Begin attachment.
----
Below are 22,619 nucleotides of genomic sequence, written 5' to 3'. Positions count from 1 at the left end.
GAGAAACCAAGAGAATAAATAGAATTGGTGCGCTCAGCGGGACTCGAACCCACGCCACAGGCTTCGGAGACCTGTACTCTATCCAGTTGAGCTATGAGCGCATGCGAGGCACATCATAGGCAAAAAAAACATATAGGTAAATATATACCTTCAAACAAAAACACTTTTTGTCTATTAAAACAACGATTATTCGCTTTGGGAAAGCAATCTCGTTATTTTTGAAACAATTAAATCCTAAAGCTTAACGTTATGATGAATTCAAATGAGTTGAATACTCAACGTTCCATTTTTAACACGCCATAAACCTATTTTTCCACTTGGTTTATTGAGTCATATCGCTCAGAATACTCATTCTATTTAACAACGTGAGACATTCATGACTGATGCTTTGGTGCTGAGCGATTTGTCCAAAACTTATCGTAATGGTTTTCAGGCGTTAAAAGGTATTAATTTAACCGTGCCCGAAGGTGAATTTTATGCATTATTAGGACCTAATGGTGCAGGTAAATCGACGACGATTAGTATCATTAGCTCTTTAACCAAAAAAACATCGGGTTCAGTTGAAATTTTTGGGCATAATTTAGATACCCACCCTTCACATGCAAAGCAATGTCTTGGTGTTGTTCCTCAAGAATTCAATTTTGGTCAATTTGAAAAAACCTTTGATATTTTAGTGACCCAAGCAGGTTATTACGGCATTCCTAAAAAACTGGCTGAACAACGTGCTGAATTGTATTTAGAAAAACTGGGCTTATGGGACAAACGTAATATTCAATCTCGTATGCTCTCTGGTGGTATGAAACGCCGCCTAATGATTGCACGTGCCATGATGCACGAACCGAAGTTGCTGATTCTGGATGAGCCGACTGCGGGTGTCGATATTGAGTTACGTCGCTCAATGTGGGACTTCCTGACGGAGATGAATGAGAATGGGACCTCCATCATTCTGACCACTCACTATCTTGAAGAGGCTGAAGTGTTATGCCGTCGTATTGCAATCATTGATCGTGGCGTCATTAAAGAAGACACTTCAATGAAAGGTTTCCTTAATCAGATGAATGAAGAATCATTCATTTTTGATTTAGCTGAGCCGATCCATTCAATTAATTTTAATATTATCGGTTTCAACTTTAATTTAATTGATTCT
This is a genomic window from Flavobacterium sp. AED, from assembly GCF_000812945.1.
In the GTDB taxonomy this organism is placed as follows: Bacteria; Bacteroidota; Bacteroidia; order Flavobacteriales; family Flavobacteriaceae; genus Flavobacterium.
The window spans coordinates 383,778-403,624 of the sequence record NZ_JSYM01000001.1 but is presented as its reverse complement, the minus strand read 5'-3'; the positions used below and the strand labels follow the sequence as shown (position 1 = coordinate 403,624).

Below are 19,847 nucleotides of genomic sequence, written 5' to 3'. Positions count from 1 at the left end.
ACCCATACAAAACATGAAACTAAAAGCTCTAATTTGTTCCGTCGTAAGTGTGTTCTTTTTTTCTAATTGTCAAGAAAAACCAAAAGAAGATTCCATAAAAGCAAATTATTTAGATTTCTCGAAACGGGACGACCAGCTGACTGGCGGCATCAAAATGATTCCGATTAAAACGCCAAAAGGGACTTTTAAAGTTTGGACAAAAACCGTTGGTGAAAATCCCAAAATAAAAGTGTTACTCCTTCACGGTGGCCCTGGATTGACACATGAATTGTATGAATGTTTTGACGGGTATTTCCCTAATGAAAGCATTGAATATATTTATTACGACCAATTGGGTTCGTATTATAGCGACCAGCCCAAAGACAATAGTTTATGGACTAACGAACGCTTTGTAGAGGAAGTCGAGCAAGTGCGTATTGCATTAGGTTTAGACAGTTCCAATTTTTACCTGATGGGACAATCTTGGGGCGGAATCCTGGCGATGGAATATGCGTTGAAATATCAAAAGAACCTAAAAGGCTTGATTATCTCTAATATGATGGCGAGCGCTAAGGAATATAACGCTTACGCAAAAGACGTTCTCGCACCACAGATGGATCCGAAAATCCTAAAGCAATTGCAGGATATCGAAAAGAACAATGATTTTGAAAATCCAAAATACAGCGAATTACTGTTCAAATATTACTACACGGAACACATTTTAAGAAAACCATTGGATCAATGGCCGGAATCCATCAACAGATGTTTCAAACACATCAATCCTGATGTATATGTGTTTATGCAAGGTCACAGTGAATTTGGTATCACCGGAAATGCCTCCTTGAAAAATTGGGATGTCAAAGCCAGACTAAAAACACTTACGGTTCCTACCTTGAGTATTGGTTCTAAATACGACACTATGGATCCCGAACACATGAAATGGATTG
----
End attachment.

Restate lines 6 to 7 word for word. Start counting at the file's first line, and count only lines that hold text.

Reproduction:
Below are 19,847 nucleotides of genomic sequence, written 5' to 3'. Positions count from 1 at the left end.
ACCCATACAAAACATGAAACTAAAAGCTCTAATTTGTTCCGTCGTAAGTGTGTTCTTTTTTTCTAATTGTCAAGAAAAACCAAAAGAAGATTCCATAAAAGCAAATTATTTAGATTTCTCGAAACGGGACGACCAGCTGACTGGCGGCATCAAAATGATTCCGATTAAAACGCCAAAAGGGACTTTTAAAGTTTGGACAAAAACCGTTGGTGAAAATCCCAAAATAAAAGTGTTACTCCTTCACGGTGGCCCTGGATTGACACATGAATTGTATGAATGTTTTGACGGGTATTTCCCTAATGAAAGCATTGAATATATTTATTACGACCAATTGGGTTCGTATTATAGCGACCAGCCCAAAGACAATAGTTTATGGACTAACGAACGCTTTGTAGAGGAAGTCGAGCAAGTGCGTATTGCATTAGGTTTAGACAGTTCCAATTTTTACCTGATGGGACAATCTTGGGGCGGAATCCTGGCGATGGAATATGCGTTGAAATATCAAAAGAACCTAAAAGGCTTGATTATCTCTAATATGATGGCGAGCGCTAAGGAATATAACGCTTACGCAAAAGACGTTCTCGCACCACAGATGGATCCGAAAATCCTAAAGCAATTGCAGGATATCGAAAAGAACAATGATTTTGAAAATCCAAAATACAGCGAATTACTGTTCAAATATTACTACACGGAACACATTTTAAGAAAACCATTGGATCAATGGCCGGAATCCATCAACAGATGTTTCAAACACATCAATCCTGATGTATATGTGTTTATGCAAGGTCACAGTGAATTTGGTATCACCGGAAATGCCTCCTTGAAAAATTGGGATGTCAAAGCCAGACTAAAAACACTTACGGTTCCTACCTTGAGTATTGGTTCTAAATACGACACTATGGATCCCGAACACATGAAATGGATTG